Israel Escalates Shadow War Against Iran



An Israeli airstrike on an Iranian consulate building in Syria killed a top Iranian commander on Monday, in a sharp escalation of the ongoing shadow war between Israel and Iran against the backdrop of the conflict in Gaza.

The airstrike is the latest sampling of a wider Israeli campaign to target top Iranian commanders as well as leaders of Iran’s proxy militant groups, including Hezbollah in Lebanon and Hamas in Gaza.

But this strike is different for two main reasons, both of which point toward a new wave of potential violence and bloodshed across the region, either by Iran directly or through its heavily armed proxy forces.

The first is who was targeted. Brig. Gen. Mohammad Reza Zahedi, who led Iran’s elite Islamic Revolutionary Guard Corps (IRGC) Quds Force in Lebanon and Syria, was the highest-ranking official killed in the strike; his deputy and five other IRGC officials also were killed, according to an IRGC statement.

Zahedi’s death represents one of the largest setbacks for the powerful IRGC since a U.S. strike in early 2020 killed Qassem Suleimani, the head of the Quds Force, which handles Iran’s foreign military and intelligence operations. Zahedi is the highest-ranking Iranian official whom Israel has killed since the Hamas attack on Oct. 7, 2023.

“Zahedi had an enormous position of power,” said Charles Lister, a counterterrorism expert at the Middle East Institute. “He was the point man for anything and everything that the IRGC and Quds Force is doing in Syria and Lebanon, going back years.” This includes Iran’s covert funneling of arms to Hezbollah, which is now considered the most heavily armed nonstate actor in the world.

The second is where the strike took place. The attack targeted a consulate building adjacent to the Iranian Embassy in Damascus, flattening the building and damaging the diplomatic compound. That building, officials and analysts said, was used as a command center for IRGC operations in Syria, a longtime ally of Iran’s under President Bashar al-Assad.

Yet striking a diplomatic compound, or even a semiofficial building next door, is a potentially significant escalation. “Diplomatic facilities are viewed as protected national, sovereign spaces. An attack on a diplomatic facility is like an attack on the country itself,” said Dalia Dassa Kaye, a Middle East expert at the Burkle Center for International Relations at the University of California, Los Angeles. “That is what is making this potentially a game-changer.”

From Iran’s perspective, not only did it lose an important commander in the region, but it also did so in a strike on its sovereign turf, even if only in diplomatic terms (though Iran and its proxy groups are no strangers to attacking other countries’ diplomatic facilities when they feel like it).

“It is unquestionably going to be the case that there will be a forceful Iranian response,” Lister said. “What that is, what form it takes, is still an open question at this point.”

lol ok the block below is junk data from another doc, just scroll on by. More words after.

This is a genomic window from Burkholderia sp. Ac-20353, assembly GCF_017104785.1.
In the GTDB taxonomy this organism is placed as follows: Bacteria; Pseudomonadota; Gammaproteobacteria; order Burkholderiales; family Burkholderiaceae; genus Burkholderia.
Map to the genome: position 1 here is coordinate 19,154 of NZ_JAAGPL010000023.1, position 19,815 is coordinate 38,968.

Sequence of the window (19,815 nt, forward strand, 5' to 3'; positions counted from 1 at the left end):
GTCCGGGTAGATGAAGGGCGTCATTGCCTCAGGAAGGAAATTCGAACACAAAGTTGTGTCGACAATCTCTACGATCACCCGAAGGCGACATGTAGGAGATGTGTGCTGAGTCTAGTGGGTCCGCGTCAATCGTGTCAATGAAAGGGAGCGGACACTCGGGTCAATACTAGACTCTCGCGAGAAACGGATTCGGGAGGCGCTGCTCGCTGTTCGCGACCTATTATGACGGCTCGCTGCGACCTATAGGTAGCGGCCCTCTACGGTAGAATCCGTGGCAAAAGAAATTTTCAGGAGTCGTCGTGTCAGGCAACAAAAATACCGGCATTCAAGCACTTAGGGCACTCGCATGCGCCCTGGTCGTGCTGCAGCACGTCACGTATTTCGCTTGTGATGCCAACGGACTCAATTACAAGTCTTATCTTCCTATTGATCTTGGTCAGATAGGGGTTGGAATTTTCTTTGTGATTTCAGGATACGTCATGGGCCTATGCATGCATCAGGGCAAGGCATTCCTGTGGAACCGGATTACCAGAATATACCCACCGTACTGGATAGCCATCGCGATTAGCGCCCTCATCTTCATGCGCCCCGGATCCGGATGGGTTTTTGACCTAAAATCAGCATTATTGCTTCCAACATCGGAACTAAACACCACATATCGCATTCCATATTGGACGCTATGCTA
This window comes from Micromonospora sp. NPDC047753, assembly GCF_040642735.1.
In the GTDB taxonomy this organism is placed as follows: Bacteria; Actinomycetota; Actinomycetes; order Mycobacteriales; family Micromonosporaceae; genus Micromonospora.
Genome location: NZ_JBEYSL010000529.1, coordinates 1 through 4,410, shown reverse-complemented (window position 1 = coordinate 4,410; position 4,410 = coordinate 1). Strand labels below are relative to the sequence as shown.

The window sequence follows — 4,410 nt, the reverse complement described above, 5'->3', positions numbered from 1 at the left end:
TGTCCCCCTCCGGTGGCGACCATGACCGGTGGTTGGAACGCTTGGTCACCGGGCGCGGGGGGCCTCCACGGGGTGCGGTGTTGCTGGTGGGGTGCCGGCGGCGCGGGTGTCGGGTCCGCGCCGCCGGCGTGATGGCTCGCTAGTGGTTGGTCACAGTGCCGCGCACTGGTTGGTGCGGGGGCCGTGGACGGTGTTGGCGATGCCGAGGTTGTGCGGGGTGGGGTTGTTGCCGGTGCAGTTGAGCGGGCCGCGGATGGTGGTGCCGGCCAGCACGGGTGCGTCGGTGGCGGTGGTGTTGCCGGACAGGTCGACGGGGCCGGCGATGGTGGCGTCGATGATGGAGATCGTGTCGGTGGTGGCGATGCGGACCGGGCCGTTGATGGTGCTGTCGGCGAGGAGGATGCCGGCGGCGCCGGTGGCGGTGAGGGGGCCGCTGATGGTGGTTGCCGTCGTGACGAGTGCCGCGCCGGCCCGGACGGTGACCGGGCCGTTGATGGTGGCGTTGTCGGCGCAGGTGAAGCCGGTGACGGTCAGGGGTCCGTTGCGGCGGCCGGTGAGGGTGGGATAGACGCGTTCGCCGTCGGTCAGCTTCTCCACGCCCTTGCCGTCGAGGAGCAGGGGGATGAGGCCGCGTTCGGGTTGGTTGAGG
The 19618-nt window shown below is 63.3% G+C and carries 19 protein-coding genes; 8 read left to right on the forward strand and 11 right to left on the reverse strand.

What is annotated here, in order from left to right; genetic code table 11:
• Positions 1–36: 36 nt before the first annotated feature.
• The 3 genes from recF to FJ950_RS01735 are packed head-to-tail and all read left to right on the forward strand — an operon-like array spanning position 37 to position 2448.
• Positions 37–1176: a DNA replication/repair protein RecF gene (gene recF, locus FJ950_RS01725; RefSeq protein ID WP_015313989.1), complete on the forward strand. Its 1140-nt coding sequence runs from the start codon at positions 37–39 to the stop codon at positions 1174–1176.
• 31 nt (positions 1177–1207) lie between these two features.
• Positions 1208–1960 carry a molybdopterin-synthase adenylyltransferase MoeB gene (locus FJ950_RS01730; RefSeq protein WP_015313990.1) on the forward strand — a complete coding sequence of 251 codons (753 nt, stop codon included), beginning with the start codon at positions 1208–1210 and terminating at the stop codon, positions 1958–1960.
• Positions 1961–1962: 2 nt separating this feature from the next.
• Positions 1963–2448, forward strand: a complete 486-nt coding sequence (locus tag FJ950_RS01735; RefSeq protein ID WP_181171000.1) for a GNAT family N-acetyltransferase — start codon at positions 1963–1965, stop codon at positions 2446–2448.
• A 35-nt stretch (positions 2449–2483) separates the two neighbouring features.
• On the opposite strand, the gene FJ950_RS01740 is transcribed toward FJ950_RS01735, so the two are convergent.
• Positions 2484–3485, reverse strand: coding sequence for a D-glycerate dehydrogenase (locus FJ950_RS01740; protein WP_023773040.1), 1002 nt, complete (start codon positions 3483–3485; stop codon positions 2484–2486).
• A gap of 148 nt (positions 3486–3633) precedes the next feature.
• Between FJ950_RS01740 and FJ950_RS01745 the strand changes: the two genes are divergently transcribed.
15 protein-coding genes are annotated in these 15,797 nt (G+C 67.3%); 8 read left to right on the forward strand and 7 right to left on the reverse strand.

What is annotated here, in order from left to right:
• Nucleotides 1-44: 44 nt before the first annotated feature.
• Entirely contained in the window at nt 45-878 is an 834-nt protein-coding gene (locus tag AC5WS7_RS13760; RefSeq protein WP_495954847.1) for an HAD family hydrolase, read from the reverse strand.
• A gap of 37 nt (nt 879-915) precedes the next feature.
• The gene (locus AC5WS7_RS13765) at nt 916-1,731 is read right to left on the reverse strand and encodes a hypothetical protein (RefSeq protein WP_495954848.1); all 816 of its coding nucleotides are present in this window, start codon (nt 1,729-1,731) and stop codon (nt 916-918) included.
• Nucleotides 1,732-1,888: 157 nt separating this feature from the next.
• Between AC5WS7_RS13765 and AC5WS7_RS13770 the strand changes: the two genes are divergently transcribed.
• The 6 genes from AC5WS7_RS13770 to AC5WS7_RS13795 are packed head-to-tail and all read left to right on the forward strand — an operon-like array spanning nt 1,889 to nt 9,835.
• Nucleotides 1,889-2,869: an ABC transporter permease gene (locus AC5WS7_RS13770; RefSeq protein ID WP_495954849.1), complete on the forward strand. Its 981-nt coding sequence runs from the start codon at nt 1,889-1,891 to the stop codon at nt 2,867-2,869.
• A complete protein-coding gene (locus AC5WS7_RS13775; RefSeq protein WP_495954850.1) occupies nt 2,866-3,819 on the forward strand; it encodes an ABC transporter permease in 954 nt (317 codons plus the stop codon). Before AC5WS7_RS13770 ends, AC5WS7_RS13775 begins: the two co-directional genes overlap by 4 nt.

This is jarring news for a region already roiling with tensions and low-intensity conflict over the Israel-Hamas war. “The region is under fire, and everything is interlinked with what happens in Gaza,” Iraqi Foreign Minister Fuad Hussein told a group of reporters during his visit to Washington last week. “It’s very dangerous.”

The Iranian government has been swift in its condemnation of the Israeli strike and vowed retaliation but unsurprisingly didn’t go into details on what that retaliation would entail.

Iran “reserves the right to carry out a reaction and will decide on the type of response and the punishment of the aggressor,” Nasser Kanani, a spokesperson for Iran’s Foreign Ministry, said in a statement.

Based on Tehran’s past behavior, the menu of options could include actions that bring Israel and Iran closer to a direct war—such as a direct Iranian missile strike on Israel—or more indirect counterpunches, such as Iranian strikes on alleged Israeli intelligence service targets in Iraq, or larger or more frequent attacks on Israel by Tehran’s various proxy groups in the region.

Another worrying prospect would be for Iran to give the green light to proxy militias in Syria and Iraq to resume striking U.S. troops and military assets in those countries. Such attacks tapered off in early February after a series of U.S. airstrikes targeting local Iran-backed militias. They could begin anew, Lister warned. “Iran’s traditional response to escalatory Israeli strikes hasn’t always been to hit Israelis—it has been to hit Americans,” he said. “From Iran’s perspective, they are one and the same.”

The other potential worst-case scenario is an Iranian retaliation spiraling into a full-fledged war between Israel and Hezbollah, Iran’s most powerful proxy militant group.

Efforts to defuse tensions between Israel and Hezbollah along Lebanon’s southern border, including by top Biden administration envoys, have so far foundered, turning the Israel-Lebanon border into a major potential flash point.

Since Israel launched its invasion of Gaza to destroy Hamas after the Oct. 7 attack, Israel and Hezbollah have traded blows in a low-intensity conflict on Israel’s border with Lebanon. While no side appears to want a full-scale war—Hezbollah included—that doesn’t mean they couldn’t inadvertently stumble into one with tit-for-tat responses, Kaye said.

“Hezbollah is the most important nonstate actor for the Iranians, it’s [Iran’s] ultimate deterrence force, so the risk is definitely highest for escalation there,” Kaye said.

“Without a question, before today’s airstrike, the tensions have been ratcheting up on the northern [Israel] border,” Lister added. “This makes the likelihood of some miscalculation so much greater than it was yesterday.”


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